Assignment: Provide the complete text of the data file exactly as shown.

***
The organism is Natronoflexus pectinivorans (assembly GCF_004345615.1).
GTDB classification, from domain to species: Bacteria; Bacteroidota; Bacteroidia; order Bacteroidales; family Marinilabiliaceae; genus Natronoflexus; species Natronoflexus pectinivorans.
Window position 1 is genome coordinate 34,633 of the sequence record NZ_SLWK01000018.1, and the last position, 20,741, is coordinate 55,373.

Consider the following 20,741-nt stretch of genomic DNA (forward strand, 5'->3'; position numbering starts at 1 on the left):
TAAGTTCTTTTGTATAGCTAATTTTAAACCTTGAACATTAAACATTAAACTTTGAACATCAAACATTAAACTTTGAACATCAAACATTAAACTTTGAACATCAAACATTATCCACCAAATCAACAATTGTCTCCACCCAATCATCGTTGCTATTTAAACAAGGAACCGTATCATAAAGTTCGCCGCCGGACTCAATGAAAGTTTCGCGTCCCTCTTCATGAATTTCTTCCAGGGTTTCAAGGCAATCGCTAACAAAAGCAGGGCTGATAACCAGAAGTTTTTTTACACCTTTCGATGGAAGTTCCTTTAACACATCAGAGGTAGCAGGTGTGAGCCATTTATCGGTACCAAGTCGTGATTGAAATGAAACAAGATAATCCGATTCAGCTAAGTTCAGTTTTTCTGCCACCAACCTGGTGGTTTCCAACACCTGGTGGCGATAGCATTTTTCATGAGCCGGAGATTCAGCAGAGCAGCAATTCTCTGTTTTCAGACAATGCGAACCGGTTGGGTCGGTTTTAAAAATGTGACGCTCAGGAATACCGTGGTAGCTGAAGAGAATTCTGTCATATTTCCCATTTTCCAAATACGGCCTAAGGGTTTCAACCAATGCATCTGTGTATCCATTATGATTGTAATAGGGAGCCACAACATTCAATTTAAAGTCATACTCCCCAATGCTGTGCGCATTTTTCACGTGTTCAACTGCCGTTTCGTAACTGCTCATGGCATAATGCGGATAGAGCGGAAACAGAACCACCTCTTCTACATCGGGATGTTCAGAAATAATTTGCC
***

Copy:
The organism is Natronoflexus pectinivorans (assembly GCF_004345615.1).
GTDB classification, from domain to species: Bacteria; Bacteroidota; Bacteroidia; order Bacteroidales; family Marinilabiliaceae; genus Natronoflexus; species Natronoflexus pectinivorans.
Window position 1 is genome coordinate 34,633 of the sequence record NZ_SLWK01000018.1, and the last position, 20,741, is coordinate 55,373.

Consider the following 20,741-nt stretch of genomic DNA (forward strand, 5'->3'; position numbering starts at 1 on the left):
TAAGTTCTTTTGTATAGCTAATTTTAAACCTTGAACATTAAACATTAAACTTTGAACATCAAACATTAAACTTTGAACATCAAACATTAAACTTTGAACATCAAACATTATCCACCAAATCAACAATTGTCTCCACCCAATCATCGTTGCTATTTAAACAAGGAACCGTATCATAAAGTTCGCCGCCGGACTCAATGAAAGTTTCGCGTCCCTCTTCATGAATTTCTTCCAGGGTTTCAAGGCAATCGCTAACAAAAGCAGGGCTGATAACCAGAAGTTTTTTTACACCTTTCGATGGAAGTTCCTTTAACACATCAGAGGTAGCAGGTGTGAGCCATTTATCGGTACCAAGTCGTGATTGAAATGAAACAAGATAATCCGATTCAGCTAAGTTCAGTTTTTCTGCCACCAACCTGGTGGTTTCCAACACCTGGTGGCGATAGCATTTTTCATGAGCCGGAGATTCAGCAGAGCAGCAATTCTCTGTTTTCAGACAATGCGAACCGGTTGGGTCGGTTTTAAAAATGTGACGCTCAGGAATACCGTGGTAGCTGAAGAGAATTCTGTCATATTTCCCATTTTCCAAATACGGCCTAAGGGTTTCAACCAATGCATCTGTGTATCCATTATGATTGTAATAGGGAGCCACAACATTCAATTTAAAGTCATACTCCCCAATGCTGTGCGCATTTTTCACGTGTTCAACTGCCGTTTCGTAACTGCTCATGGCATAATGCGGATAGAGCGGAAACAGAACCACCTCTTCTACATCGGGATGTTCAGAAATAATTTGCC